In FIG. 1, cells 10 and 15 are shown which may be the cells disclosed in U.S. Pat. No. 4,918,690. Cell 15, by way of example, may sense the state of switch 16. A change in switch state causes cell 15 to broadcast a data packet over the power lines 13. A transceiver 14 provides an interface between the cell 15 and the power line 13. On the receiving end, another transceiver 12 provides an interface between the power line 13 and the cell 10. For the illustrated example, the cell 10 may control the light 11. Consequently, on command of the switch 16 the light 11 may be operated through a communications link (the power line 13). Transceivers 12 and 14 permit messages to be sent in both directions since even for the example shown, the cell 10 may acknowledge the receipt of a message from the cell 15.
With the present invention, the transceivers 12 and 14 transmit signals over the power line 13 with a spread spectrum signal. More particularly, the present invention is directed towards the detection and correction of errors in the received digital data, especially errors caused by noise on the power line 13.
In the currently preferred embodiment of the present invention data packets are used to communicate between the cells; these packets are n bytes long where n can be either an odd or even integer. A packet of, for example, 10 bytes may be communicated from the cell 15 to the transceiver 14. In the currently preferred embodiment, the transceiver 14 generates one parity bit for every two bytes in the packet. Thus, for the 10 byte packet, five parity bits are generated, one for each 16 bit word. The parity bits are transmitted along with the data packet to the transceiver 12. Transceiver 12 uses the parity bits in accordance with the present invention to detect and in conjunction with a "hint" to correct errors in the packet. (The hint is determined by selecting the bit with the weakest correlation.) The parity bits are stripped from the packet before the packet's data is communicated to the cell. Thus, continuing the example of a ten byte packet, ten bytes without the parity bits are transmitted from the transceiver 12 to the cell 10. If the packet transmitted by cell 15 is an odd number of bytes, say seven, then a parity bit is used after the first, second and third 16 bit words and a separate parity bit is used for the last byte. Again, when this packet is received by the transceiver 12, the parity bits are used to detect and correct errors, however, the parity bits are not passed on to the cell 10. The data packet sent from the cell 15 to the cell 10 may include other checking mechanisms, such as a cyclic redundancy code which allow the cells to verify the accuracy of the packets. This level of coding is transparent to the transceivers just as the parity bits placed within the packets by the transceivers are transparent to the cells. As will be seen, the fact that parity bits are used for every two byte word except when there are an odd number of bytes in a packet, somewhat complicates the currently preferred embodiment of the present invention. It will be obvious, however, to one skilled in the art that the present invention may be used with, for example, one parity bit per byte or with other error detection codes for detecting errors. In this regard there are various choices which allow trading off transmission overhead, error density capability and hardware complexity. For instance, at one extreme, a single parity bit may be used per packet. This results in relatively little increase in transmission overhead but increases hardware since the entire packet must be stored for analysis. On the other hand, using a parity bit per byte requires more transmission overhead but lessens the hardware needed when compared to one parity bit per packet. In the currently preferred embodiment (one parity bit per two bytes) there is an approximately 6% increase in transmission overhead.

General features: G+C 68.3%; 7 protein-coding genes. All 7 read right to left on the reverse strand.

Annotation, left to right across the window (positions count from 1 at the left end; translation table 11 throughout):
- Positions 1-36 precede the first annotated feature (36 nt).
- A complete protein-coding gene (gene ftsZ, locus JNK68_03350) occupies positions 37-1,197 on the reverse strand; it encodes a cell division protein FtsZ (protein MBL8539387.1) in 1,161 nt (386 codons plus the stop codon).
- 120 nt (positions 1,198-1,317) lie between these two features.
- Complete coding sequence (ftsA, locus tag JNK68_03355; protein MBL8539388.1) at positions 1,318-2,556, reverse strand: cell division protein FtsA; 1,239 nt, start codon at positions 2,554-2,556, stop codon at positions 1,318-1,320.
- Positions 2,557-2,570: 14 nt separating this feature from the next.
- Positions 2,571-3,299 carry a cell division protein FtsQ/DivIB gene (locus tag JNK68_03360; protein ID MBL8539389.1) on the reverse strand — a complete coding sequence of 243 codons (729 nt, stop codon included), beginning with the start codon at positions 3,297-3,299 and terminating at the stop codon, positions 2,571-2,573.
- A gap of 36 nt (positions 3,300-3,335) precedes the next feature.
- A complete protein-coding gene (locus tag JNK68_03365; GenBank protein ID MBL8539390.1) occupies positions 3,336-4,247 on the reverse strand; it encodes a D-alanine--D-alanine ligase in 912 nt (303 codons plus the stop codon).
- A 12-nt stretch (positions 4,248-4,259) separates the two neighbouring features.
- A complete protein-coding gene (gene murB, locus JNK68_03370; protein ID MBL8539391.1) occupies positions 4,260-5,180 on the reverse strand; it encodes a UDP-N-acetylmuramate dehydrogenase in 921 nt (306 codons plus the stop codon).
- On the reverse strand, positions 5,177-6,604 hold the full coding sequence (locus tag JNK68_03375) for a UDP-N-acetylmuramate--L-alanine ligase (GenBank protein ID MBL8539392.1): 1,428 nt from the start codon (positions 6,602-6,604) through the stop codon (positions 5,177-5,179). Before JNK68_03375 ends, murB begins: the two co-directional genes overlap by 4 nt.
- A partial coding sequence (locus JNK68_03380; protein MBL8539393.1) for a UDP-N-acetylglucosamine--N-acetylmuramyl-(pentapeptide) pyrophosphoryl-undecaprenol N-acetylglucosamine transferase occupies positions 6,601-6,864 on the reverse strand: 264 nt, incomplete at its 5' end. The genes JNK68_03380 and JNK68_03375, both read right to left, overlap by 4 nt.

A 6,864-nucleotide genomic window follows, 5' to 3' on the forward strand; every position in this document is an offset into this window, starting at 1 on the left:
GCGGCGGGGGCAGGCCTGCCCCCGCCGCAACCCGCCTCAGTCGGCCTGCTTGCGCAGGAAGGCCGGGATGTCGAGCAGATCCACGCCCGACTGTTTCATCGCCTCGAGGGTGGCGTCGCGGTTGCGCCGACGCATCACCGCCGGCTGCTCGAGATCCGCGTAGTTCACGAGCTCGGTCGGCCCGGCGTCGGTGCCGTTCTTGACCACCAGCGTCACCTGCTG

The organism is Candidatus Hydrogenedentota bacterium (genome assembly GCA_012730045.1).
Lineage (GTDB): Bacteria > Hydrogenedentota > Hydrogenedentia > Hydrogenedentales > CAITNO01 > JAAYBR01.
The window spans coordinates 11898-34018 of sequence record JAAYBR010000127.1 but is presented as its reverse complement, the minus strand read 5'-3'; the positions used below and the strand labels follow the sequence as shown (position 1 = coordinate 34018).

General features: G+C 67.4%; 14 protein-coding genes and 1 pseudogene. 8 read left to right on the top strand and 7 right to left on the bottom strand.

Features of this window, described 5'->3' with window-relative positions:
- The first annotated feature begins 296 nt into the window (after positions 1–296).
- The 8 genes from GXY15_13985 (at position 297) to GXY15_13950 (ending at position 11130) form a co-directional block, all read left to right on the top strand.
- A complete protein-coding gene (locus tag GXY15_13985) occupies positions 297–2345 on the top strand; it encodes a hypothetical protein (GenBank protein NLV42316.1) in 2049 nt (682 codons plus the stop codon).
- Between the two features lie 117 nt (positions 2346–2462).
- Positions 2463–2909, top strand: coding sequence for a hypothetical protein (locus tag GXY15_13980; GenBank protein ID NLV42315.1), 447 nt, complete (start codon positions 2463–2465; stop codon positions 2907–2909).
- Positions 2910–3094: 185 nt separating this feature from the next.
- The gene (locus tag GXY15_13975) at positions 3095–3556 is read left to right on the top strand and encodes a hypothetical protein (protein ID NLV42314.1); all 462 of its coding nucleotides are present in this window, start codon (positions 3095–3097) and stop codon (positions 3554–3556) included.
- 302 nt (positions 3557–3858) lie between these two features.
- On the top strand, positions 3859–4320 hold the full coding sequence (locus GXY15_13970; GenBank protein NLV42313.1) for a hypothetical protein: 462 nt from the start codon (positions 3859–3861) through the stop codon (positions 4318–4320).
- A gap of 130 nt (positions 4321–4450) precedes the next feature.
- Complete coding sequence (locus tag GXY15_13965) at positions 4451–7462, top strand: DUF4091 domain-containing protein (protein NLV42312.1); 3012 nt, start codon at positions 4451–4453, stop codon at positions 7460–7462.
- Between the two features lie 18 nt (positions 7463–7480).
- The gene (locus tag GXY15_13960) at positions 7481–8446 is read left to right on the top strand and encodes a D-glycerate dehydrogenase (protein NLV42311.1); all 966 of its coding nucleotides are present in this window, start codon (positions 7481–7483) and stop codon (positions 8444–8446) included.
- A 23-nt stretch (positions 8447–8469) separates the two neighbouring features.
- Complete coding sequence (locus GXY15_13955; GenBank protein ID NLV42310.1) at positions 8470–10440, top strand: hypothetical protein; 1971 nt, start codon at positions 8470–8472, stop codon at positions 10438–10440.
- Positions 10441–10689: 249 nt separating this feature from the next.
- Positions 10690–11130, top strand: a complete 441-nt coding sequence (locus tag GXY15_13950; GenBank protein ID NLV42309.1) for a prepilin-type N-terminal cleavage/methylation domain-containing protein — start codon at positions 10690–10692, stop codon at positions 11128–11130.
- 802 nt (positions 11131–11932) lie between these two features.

Certain aspects of the transceiver described below are disclosed in applications Ser. No. 942,580, filed Sep. 9, 1992, now U.S. Pat. No. 5,289,498, entitled "Adaptive Data Recovery for Spread Spectrum Systems" (hereinafter referred to as the "Data Recovery Application") and Ser. No. 942,646, filed Sep. 9, 1992 now U.S. Pat. No. 5,263,050, entitled "Adaptive, Threshold in a Spread Spectrum Communications System", (hereinafter referred to as the "Threshold Application") both assigned to the assignee of the present invention.
Referring first to FIG. 2 when a transceiver receives data from a cell for transmission over a network, it encodes the data with parity bits as shown by the parity bit encoder 24 of FIG. 2. As mentioned above, one parity bit is used for each two bytes in a packet except for packets with odd number of bytes where an additional parity bit is used for the last byte. A parity bit is placed after each 16 bit word and a final parity bit after the last byte for packets with an odd number of bytes. The data is then transmitted as shown by line 27. Ordinary well-known circuitry may be used for encoding the parity bits into the packets. In FIG. 3 the transmission of data from a transceiver is shown by blocks 33 and 34. As shown by step 33, each word as described above is encoded with a parity bit and then the packet is transmitted using a spread spectrum signal as shown by step 34. In the currently preferred embodiment, each bit is transmitted using a predetermined waveform (or its inverse) as discussed in the Data Recovery Application.